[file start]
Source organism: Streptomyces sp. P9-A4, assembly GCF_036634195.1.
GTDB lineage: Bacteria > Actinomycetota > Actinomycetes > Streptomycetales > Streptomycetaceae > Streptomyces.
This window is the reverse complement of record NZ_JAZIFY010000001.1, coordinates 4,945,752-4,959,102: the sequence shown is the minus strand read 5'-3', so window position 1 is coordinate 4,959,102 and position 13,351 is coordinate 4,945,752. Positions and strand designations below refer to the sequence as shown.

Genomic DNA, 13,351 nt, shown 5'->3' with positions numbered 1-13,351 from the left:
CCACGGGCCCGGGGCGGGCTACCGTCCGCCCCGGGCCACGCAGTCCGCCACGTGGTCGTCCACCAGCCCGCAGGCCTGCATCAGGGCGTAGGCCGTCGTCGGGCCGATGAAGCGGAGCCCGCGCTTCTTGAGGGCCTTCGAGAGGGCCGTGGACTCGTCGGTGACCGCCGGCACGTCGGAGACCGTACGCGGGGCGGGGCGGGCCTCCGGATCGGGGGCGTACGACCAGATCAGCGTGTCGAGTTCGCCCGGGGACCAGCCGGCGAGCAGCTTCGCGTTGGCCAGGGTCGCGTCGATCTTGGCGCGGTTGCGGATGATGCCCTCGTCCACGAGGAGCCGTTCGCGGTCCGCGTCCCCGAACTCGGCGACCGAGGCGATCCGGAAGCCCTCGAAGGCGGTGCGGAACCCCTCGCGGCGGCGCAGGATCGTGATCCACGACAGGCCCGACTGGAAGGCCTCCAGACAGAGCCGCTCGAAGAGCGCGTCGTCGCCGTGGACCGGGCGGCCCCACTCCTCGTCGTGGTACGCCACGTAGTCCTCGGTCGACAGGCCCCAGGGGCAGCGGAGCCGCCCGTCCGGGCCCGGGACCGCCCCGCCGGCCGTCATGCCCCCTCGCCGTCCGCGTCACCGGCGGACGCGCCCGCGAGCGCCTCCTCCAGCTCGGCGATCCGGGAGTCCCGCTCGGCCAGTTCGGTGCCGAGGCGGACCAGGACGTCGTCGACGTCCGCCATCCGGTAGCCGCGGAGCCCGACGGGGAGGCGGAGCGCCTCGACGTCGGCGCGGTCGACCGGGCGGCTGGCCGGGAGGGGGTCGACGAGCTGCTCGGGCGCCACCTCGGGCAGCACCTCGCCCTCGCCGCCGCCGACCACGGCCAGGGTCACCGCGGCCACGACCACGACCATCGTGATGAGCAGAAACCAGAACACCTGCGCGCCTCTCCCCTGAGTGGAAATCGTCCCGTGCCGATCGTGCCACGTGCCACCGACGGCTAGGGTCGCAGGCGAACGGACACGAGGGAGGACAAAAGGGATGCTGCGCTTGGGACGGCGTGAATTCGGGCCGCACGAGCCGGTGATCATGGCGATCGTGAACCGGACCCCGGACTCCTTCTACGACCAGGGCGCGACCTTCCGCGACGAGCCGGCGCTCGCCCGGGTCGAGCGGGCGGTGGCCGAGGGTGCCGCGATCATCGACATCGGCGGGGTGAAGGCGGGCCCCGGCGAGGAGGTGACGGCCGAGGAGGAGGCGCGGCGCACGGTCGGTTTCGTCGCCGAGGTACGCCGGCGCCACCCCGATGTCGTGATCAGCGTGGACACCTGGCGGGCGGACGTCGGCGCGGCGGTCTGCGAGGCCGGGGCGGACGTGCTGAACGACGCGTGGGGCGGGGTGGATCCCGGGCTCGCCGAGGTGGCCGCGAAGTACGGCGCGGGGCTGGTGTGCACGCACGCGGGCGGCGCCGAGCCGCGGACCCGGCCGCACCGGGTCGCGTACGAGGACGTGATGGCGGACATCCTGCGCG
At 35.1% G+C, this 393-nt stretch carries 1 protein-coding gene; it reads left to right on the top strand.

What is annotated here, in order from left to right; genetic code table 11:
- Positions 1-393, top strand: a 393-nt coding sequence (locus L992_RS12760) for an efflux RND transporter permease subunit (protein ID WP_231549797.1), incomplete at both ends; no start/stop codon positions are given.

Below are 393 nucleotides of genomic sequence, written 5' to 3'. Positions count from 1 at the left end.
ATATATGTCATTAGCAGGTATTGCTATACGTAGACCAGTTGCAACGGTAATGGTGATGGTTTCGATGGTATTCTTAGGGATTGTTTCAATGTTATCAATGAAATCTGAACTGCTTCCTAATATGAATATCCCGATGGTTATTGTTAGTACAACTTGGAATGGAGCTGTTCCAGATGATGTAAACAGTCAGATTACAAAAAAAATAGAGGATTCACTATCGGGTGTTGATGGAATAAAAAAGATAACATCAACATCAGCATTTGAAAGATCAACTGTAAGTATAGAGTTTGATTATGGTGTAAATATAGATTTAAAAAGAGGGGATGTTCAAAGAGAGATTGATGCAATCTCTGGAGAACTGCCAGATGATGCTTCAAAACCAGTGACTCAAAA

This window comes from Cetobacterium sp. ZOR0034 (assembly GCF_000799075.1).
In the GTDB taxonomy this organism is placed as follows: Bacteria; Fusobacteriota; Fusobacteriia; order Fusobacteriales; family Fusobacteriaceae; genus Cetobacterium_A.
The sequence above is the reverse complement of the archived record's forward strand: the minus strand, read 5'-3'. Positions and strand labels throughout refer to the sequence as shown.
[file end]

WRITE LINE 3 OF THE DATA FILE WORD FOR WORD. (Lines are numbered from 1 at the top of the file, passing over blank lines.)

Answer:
This window is the reverse complement of record NZ_JAZIFY010000001.1, coordinates 4,945,752-4,959,102: the sequence shown is the minus strand read 5'-3', so window position 1 is coordinate 4,959,102 and position 13,351 is coordinate 4,945,752. Positions and strand designations below refer to the sequence as shown.